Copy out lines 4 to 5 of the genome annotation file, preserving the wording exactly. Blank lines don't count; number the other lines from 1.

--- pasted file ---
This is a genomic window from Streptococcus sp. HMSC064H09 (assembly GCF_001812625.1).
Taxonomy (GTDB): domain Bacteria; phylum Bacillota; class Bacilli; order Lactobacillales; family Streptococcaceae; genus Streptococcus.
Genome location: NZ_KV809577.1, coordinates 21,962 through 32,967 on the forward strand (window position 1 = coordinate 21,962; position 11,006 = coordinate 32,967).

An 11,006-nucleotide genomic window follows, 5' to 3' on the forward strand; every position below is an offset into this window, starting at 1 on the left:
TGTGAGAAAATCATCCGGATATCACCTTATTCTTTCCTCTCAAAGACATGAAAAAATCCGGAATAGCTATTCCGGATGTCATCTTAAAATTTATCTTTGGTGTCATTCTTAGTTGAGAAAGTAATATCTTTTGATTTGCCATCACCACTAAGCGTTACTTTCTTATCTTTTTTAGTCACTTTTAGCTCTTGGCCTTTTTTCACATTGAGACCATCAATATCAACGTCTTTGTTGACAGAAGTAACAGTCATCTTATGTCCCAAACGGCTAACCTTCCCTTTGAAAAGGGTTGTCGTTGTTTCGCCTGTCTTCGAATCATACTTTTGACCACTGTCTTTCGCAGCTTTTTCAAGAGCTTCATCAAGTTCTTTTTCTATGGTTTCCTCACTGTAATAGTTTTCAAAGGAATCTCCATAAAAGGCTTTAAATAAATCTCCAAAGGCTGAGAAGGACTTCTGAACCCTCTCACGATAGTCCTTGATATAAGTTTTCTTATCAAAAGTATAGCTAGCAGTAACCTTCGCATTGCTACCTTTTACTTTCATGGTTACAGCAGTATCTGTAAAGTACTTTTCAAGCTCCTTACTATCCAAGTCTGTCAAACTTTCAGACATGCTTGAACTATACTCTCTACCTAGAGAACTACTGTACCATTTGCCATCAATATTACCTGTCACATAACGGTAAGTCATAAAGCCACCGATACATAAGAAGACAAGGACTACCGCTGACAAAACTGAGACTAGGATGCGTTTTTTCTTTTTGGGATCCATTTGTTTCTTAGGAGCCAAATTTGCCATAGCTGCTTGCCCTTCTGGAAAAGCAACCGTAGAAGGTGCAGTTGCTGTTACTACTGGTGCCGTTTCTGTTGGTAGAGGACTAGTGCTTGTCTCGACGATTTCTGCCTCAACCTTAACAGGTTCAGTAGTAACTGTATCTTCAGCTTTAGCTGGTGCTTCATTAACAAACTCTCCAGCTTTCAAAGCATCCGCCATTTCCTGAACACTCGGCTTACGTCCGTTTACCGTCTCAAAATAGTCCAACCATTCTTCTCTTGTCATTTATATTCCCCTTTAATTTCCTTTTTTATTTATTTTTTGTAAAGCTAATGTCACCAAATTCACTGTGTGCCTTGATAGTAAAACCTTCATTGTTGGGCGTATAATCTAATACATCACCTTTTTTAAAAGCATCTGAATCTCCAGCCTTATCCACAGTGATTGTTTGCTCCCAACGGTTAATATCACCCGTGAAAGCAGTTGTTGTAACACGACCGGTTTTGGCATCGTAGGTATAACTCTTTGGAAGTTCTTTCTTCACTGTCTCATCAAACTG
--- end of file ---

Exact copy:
An 11,006-nucleotide genomic window follows, 5' to 3' on the forward strand; every position below is an offset into this window, starting at 1 on the left:
TGTGAGAAAATCATCCGGATATCACCTTATTCTTTCCTCTCAAAGACATGAAAAAATCCGGAATAGCTATTCCGGATGTCATCTTAAAATTTATCTTTGGTGTCATTCTTAGTTGAGAAAGTAATATCTTTTGATTTGCCATCACCACTAAGCGTTACTTTCTTATCTTTTTTAGTCACTTTTAGCTCTTGGCCTTTTTTCACATTGAGACCATCAATATCAACGTCTTTGTTGACAGAAGTAACAGTCATCTTATGTCCCAAACGGCTAACCTTCCCTTTGAAAAGGGTTGTCGTTGTTTCGCCTGTCTTCGAATCATACTTTTGACCACTGTCTTTCGCAGCTTTTTCAAGAGCTTCATCAAGTTCTTTTTCTATGGTTTCCTCACTGTAATAGTTTTCAAAGGAATCTCCATAAAAGGCTTTAAATAAATCTCCAAAGGCTGAGAAGGACTTCTGAACCCTCTCACGATAGTCCTTGATATAAGTTTTCTTATCAAAAGTATAGCTAGCAGTAACCTTCGCATTGCTACCTTTTACTTTCATGGTTACAGCAGTATCTGTAAAGTACTTTTCAAGCTCCTTACTATCCAAGTCTGTCAAACTTTCAGACATGCTTGAACTATACTCTCTACCTAGAGAACTACTGTACCATTTGCCATCAATATTACCTGTCACATAACGGTAAGTCATAAAGCCACCGATACATAAGAAGACAAGGACTACCGCTGACAAAACTGAGACTAGGATGCGTTTTTTCTTTTTGGGATCCATTTGTTTCTTAGGAGCCAAATTTGCCATAGCTGCTTGCCCTTCTGGAAAAGCAACCGTAGAAGGTGCAGTTGCTGTTACTACTGGTGCCGTTTCTGTTGGTAGAGGACTAGTGCTTGTCTCGACGATTTCTGCCTCAACCTTAACAGGTTCAGTAGTAACTGTATCTTCAGCTTTAGCTGGTGCTTCATTAACAAACTCTCCAGCTTTCAAAGCATCCGCCATTTCCTGAACACTCGGCTTACGTCCGTTTACCGTCTCAAAATAGTCCAACCATTCTTCTCTTGTCATTTATATTCCCCTTTAATTTCCTTTTTTATTTATTTTTTGTAAAGCTAATGTCACCAAATTCACTGTGTGCCTTGATAGTAAAACCTTCATTGTTGGGCGTATAATCTAATACATCACCTTTTTTAAAAGCATCTGAATCTCCAGCCTTATCCACAGTGATTGTTTGCTCCCAACGGTTAATATCACCCGTGAAAGCAGTTGTTGTAACACGACCGGTTTTGGCATCGTAGGTATAACTCTTTGGAAGTTCTTTCTTCACTGTCTCATCAAACTG